Narratives for practice in academia: Investigating the thresholds between architectural learning and entrepreneurial activities

Chris Thurlbourne
The Aarhus School of Architecture

Practice driven methods through an entrepreneurial approach within academia can qualify research questions by facilitating the production and supply of building components to the building trade. A practice of active participation within construction practices acknowledges building component production as an ongoing means for accumulating new knowledge within academia. The aim of simulating the field of practice in academia through entrepreneurial activities as research based practice seeks to develop means for engaging with subjects such as research relevance in entrepreneurial practice, accumulative knowledge, academia and practice compatibility, relevance of teaching and research curricula through engagement with entrepreneurial activities, and opportunities for calibrations of architectural education.

During a seven year period as Head of the Masters study at The Aarhus School of Architecture (2010-2017) I engaged in a demand from the Danish Ministry of Higher Education for architectural education to engage more with entrepreneurial activities. The ambition was that students, many times during their studies, relate through a close involvement with the outside world and practice that will help to strengthen the students' knowledge of their future working lives, and ensure that the education integrates the necessary skills as demanded by future employers. Research development has therefore been directed towards practice collaborations and entrepreneurial activities for accumulating knowledge to qualify the teaching. The net result of an academic architectural education is to release qualified persons to practice as well as to progress architectural development through research. For independent research development to foster however there are collaborative agreements with practice knowledge transfer and production that need careful consideration to avoid conflicts of interest, unproductivity and most significantly to ensure ownership and independence of the research production.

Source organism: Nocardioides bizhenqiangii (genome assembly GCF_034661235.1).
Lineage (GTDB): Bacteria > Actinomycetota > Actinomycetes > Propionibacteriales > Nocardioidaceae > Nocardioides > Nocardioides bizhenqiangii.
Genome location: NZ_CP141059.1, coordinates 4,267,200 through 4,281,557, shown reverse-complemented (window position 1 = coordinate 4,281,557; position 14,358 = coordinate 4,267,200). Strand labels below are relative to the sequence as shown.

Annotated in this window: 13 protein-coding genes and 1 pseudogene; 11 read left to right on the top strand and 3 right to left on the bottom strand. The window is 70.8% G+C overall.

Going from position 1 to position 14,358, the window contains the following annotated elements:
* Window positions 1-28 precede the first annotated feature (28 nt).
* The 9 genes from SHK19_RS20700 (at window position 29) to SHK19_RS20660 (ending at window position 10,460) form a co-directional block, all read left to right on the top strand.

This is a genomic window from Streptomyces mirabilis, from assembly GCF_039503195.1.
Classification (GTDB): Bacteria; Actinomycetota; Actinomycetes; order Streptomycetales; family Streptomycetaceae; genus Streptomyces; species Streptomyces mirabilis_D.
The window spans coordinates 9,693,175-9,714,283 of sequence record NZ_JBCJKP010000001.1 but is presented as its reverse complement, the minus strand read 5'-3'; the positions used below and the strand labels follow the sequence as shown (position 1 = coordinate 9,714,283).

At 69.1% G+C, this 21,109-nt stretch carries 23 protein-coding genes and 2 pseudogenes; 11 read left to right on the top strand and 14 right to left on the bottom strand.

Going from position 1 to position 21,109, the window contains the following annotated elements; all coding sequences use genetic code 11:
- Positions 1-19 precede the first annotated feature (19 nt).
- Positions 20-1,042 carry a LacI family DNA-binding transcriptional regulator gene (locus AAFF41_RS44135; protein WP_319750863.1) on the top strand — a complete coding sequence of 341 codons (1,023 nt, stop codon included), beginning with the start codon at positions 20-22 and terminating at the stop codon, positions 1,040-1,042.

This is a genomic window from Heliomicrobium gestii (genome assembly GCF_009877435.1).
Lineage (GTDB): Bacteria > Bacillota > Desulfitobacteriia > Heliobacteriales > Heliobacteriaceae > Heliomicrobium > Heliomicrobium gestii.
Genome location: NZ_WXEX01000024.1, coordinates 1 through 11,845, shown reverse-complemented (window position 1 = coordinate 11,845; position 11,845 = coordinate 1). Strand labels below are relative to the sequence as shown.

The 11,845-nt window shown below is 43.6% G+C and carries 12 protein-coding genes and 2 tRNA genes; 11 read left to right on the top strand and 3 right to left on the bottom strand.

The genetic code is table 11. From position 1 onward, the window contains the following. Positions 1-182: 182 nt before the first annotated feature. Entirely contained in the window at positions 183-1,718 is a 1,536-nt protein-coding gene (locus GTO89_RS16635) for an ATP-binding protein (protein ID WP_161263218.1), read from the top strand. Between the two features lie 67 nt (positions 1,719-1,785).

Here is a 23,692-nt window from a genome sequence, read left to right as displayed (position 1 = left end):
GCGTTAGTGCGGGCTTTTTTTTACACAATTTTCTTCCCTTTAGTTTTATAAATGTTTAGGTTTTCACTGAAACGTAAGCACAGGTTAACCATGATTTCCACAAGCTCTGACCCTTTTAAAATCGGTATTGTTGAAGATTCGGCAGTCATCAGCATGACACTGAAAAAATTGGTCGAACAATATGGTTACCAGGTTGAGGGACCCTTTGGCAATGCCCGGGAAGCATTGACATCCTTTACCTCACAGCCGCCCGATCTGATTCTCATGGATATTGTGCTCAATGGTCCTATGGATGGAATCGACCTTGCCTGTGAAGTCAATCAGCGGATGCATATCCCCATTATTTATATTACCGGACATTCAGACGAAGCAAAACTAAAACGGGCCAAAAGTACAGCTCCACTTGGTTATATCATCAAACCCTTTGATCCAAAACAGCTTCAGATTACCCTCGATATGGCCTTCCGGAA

The methods I have used, and approach taken, adopted an open collaborative engagement between practice and academia. Production through the supply of building components to the building trade offered opportunities to engage through development projects that form foundations for formulating independent research questions. To forward new research this means production through entrepreneurial activities should also focus on new types and means of production, rather than supply and demand alone. The paper will therefore present the importance of new knowledge as a basis for collaboration to ensure both autonomy and relevance.

Through the description of two entrepreneurial led development projects: Research:Live (Denmark) and Ayad river model stretch (India), the paper will discuss the approach taken for preferred frameworks for participation and execution and how these projects were developed with particular referencing of new knowledge production for architectural research development.

The paper will conclude by reflecting on activities in academia that can make meaningful modes of entrepreneurial engagement whilst still preserving an independence of free academic research not curtailed by private companies, but endorsed by them